This issue is really high on the action content -- we've still got some talking heads scenes, but they're wrapped around a really high-octane story, and the Easter Eggs for old-school Legion fans are still a blast. This issue does make one question the title change from last year, though -- it was quite encouraging to realize that Supergirl wasn't taking over the book, but it seems really superfluous in an issue like this one, where she doesn't appear at all. Following the main story is a short piece by Waid with art by Kalman Andrasofszky paying tribute to the late, great Dave Cockrum. While he may be best known for his work on X-Men, Legion fans can never forget how he brought new life to the title in the late 70s and early 80s, making it the DC staple it's been ever since then. It's a quiet, moving tribute, and well worth getting the issue for. Rating: 4/5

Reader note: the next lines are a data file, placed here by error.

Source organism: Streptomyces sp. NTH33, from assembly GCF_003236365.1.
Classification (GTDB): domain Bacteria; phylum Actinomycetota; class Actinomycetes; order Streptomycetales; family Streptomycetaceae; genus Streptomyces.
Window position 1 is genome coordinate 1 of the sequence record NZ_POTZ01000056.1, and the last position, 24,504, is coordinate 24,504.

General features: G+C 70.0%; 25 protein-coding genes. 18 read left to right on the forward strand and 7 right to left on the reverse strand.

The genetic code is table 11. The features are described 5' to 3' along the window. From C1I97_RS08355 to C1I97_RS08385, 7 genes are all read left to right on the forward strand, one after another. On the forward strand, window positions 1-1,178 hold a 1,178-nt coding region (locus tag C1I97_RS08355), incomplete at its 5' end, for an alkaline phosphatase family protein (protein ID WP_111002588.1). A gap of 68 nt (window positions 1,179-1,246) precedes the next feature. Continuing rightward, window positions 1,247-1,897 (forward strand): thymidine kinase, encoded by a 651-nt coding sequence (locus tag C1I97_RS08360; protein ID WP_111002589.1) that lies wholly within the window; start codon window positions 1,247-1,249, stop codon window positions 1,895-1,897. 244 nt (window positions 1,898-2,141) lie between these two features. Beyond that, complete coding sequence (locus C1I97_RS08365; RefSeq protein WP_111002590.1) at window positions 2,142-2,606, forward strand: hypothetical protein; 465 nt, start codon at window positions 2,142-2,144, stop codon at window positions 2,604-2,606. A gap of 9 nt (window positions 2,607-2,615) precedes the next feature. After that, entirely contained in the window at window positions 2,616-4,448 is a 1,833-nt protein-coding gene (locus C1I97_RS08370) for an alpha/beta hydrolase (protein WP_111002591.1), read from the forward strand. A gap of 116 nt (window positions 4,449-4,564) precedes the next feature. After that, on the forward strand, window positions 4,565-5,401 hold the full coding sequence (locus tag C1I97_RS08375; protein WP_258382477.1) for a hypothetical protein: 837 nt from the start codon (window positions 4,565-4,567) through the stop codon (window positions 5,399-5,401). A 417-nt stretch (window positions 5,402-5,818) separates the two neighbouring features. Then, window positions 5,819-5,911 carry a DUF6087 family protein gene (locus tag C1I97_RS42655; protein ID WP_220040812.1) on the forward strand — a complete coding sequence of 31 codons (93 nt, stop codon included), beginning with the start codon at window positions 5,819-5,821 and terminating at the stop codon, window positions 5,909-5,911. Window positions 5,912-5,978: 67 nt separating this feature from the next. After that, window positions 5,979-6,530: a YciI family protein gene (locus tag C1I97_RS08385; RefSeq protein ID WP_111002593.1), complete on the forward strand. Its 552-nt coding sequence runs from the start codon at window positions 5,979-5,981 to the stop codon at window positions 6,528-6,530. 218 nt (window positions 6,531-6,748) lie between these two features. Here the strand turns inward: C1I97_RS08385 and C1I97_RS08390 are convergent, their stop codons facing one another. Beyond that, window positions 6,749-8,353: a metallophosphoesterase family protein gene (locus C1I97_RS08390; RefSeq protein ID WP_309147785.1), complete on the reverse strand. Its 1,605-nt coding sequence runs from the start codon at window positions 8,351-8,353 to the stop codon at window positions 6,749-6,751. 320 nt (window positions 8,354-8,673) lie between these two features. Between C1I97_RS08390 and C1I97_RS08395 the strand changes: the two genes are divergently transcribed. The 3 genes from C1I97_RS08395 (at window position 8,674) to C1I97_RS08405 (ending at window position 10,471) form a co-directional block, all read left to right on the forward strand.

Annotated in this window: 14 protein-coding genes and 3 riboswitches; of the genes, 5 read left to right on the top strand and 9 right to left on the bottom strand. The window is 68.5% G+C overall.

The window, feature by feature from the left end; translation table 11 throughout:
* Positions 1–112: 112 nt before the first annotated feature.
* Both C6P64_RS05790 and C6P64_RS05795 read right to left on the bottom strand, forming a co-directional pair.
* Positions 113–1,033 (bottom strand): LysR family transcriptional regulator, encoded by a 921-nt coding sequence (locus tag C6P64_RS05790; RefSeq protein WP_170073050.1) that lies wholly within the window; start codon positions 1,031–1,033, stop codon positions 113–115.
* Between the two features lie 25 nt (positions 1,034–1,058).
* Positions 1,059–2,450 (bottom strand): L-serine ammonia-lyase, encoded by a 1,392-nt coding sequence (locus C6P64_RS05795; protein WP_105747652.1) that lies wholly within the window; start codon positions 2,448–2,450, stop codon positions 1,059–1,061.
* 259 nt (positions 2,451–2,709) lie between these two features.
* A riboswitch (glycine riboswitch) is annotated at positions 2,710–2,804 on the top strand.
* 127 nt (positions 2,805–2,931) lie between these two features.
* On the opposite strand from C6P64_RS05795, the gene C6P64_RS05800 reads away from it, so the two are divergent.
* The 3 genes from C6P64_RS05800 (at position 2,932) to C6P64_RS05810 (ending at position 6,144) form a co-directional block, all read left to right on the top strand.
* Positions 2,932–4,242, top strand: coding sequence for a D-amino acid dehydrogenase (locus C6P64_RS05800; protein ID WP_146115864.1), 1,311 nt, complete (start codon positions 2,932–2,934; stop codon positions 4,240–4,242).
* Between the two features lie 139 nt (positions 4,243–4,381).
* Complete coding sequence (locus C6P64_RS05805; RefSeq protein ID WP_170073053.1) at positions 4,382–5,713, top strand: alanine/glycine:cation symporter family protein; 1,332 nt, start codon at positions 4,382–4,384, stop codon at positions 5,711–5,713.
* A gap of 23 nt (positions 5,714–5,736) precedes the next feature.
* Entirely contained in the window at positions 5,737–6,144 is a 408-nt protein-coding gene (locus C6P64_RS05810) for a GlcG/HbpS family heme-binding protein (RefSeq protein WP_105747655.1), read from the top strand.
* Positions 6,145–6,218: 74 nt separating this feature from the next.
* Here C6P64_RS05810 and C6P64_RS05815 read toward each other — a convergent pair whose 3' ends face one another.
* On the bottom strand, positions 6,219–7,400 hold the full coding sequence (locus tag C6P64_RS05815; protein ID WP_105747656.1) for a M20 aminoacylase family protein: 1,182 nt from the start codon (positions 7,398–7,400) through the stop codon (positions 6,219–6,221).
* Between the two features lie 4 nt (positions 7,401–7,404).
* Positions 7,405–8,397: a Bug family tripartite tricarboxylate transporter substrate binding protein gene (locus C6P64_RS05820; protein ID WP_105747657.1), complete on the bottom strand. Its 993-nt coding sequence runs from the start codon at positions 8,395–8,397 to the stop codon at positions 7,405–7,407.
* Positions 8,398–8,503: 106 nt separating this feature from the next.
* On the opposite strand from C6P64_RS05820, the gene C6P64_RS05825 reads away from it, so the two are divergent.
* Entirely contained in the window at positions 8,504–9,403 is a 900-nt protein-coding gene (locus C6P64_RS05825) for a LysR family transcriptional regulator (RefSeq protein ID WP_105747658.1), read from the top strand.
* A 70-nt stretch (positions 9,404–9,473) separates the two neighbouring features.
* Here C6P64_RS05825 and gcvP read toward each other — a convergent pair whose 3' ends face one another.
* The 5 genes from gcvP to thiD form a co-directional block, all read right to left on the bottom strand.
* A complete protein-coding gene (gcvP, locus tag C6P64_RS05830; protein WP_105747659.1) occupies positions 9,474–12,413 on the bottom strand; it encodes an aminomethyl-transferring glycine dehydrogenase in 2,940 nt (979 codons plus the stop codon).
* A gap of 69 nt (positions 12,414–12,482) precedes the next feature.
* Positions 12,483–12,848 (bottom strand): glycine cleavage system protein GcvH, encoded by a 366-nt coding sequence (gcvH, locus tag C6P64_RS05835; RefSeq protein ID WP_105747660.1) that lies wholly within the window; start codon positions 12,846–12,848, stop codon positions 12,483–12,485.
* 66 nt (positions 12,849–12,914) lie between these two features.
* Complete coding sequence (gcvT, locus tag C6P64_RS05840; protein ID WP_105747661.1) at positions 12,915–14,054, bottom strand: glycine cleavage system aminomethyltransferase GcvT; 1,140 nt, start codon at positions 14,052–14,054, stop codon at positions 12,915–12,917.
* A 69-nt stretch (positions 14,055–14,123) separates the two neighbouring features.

• Justice at PopSyndicate:
    Waid writes a fantastic action oriented issue that does not lose any of the characters’ heart. Throughout the story, Waid shows the reader the gritty side of this conflict through the eyes of the Legionnaires and the reader is taken on a roller coaster ride of hopes and despair. Sadly, not every Legionnaire makes it out the conflict intact.

    Despite the action, Waid still delivers some good character moments. I especially liked the portrayal of Cosmic Boy and Karate Kid as heroic leaders. Similarly, the conversation between Mekt and Lightening Lad was well written. It was also good to see Sun Boy again (along with some other familiar faces). Finally, the fact that Dominators opened the issue with “Remember the Fifdee-tu” nicely tied in with the rest of the DC Universe. I believe next issue the Dominators will reveal their connection to the 52 mini-series.